Posted on July 30, 2015

PG&E Recognizes the Graduates of its Supplier Development Program

By Tony Khing

SAN FRANCISCO PG&E this week honored the companies who graduated from their Supplier Development Program, one of the successful practices the utility uses to strengthen its diverse suppliers.

For the past five years, the Supplier Development Program has helped PG&E enhance the quality of its supplier diversity program through mentorship, opportunity identification and value chain analysis. Selected businesses are partnered with PG&E senior executives who act as coaches and advise them on how to improve and grow their businesses.

From left, graduates of PG&E’s Supplier Development Program include Tracy Tomkovicz, Randy Sinnott, Tarrell V. Gamble and Alan Johansen. (Photo by Tony Khing.)

During a luncheon on Monday (July 27), five companies (Sinnott, Puebla, Campagne & Curet; Integrated Archive Systems; Blaylock Beal Van, LLC; S&S Supplies & Solutions; and Agile Sourcing Partners) were recognized for their development within the program. In addition, five enterprises were introduced as new participants: RPS Advisors; Veteran Power Inc.; Machado & Sons Construction Inc.; Craig Communications; and Anderson Burton Construction Inc.

The initiative is one of the reasons why — along with hosting business matchmaking and capacity-building events — PG&E has one of the utility industry’s top supplier diversity programs. For three straight years, the utility has spent more than $2 billion with diverse suppliers. For the last nine years, PG&E has surpassed the California Public Utilities Commission’s annual diverse spending goal of 21.5 percent.

“Our Supplier Development Program is a key component of our supplier diversity program,” said Gun Shim, PG&E vice president of Supply Chain Management. “In order for our suppliers to be successful, the best people to help them are the leaders who run the businesses they support: their mentors.  Other companies are looking to us as they consider adopting similar programs. Most importantly, our diverse suppliers are telling us this is a best practice.”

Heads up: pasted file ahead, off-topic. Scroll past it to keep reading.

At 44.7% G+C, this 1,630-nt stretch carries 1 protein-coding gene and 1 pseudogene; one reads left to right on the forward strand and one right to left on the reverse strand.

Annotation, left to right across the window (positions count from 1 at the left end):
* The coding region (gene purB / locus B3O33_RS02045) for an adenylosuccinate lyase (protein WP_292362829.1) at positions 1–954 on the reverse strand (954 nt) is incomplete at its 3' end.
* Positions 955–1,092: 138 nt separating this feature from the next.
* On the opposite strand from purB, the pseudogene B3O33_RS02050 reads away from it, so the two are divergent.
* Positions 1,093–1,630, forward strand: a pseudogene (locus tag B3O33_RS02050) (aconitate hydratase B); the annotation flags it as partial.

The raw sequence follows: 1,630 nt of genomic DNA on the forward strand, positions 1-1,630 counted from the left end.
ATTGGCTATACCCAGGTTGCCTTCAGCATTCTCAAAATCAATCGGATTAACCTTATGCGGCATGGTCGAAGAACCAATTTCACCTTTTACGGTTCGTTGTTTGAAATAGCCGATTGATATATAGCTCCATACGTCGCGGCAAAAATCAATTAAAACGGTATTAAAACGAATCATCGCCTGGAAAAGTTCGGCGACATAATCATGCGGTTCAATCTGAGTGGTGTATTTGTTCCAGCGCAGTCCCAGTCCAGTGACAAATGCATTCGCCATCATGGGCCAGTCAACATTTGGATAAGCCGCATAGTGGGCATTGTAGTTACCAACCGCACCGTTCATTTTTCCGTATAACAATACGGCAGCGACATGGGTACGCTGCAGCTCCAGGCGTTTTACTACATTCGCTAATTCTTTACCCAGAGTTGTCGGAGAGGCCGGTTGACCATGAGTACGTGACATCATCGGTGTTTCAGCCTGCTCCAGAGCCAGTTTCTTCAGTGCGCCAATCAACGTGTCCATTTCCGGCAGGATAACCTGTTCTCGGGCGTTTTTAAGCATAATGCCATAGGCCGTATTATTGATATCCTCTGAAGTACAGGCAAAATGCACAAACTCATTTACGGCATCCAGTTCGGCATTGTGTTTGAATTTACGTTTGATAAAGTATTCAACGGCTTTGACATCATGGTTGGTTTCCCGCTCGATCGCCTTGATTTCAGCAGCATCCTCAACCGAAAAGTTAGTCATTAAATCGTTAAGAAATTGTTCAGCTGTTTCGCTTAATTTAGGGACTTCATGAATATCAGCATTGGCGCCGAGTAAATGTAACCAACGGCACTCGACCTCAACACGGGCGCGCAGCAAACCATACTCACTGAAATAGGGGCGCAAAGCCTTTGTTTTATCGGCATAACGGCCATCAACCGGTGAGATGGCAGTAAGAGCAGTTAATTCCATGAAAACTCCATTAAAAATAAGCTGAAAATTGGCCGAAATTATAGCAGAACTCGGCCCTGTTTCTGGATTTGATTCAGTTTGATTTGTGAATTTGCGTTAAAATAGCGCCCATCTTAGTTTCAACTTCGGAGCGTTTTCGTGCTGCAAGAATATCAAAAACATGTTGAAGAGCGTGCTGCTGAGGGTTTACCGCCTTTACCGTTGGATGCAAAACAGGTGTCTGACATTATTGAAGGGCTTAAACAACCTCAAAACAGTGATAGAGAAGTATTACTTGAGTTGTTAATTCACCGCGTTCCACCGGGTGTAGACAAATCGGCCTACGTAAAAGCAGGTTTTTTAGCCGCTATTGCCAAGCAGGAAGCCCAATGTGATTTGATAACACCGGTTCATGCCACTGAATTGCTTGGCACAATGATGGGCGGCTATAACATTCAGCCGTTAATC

Blaylock Beal Van, LLC was one of the first companies inducted into the Supplier Development Program in 2011. Blaylock provides regular insight into capital market conditions to help PG&E determine its timing to access capital markets. Blaylock has been an active participant on several debt issuance transactions by PG&E, including deals in 2014 and 2015 that helped PG&E to raise more than $1 billion in these two transactions.

“Our mentor (PG&E’s Nick Bijur) provided us detailed and structured guidance about what the utility industry is about and where companies of our size fit within the utility industry. This has allowed us to grow and set a niche for ourselves,” said Tarrell V. Gamble, Blaylock vice president of capital markets.

Anderson Burton Construction Inc. worked on the Diablo Canyon Power Plant Technical/Operational Support Center. The firm completed the project on time despite being under an accelerated schedule and a tight budget. Anderson Burton’s success resulted in their selection as one of just eight preferred general construction suppliers—and as one of five new inductees into the Supplier Development Program.

“When you work with PG&E, it gives you a lot of credibility. I think we’re going to thrive in the program and it’s going to open so many doors,” said Joni Anderson, president of Anderson Burton.

Another new participant feels the program will help make them a better supplier.

“We’ll be able to meet a lot of people in (PG&E’s) the sourcing department that we wouldn’t be able to meet on our own. It’s going to help us polish our company, our presentation and how we approach our work. It’ll make us more approachable to our customers,” said Mike Machado, chief executive officer of Machado & Sons Construction Inc.

PG&E’s Supplier Development Program has also caught the attention of the U.S. Department of Commerce.

“Minority suppliers bring innovation, nimbleness and cost-effectiveness. The fact that we’re able to rely on companies with a robust supplier diversity program like PG&E really helps minority suppliers create capacity and scale,” said Alejandra Castillo, the national director of the department’s Minority Business Development Agency and keynote speaker at the luncheon.

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"PG&E" refers to Pacific Gas and Electric Company, a subsidiary of PG&E Corporation.
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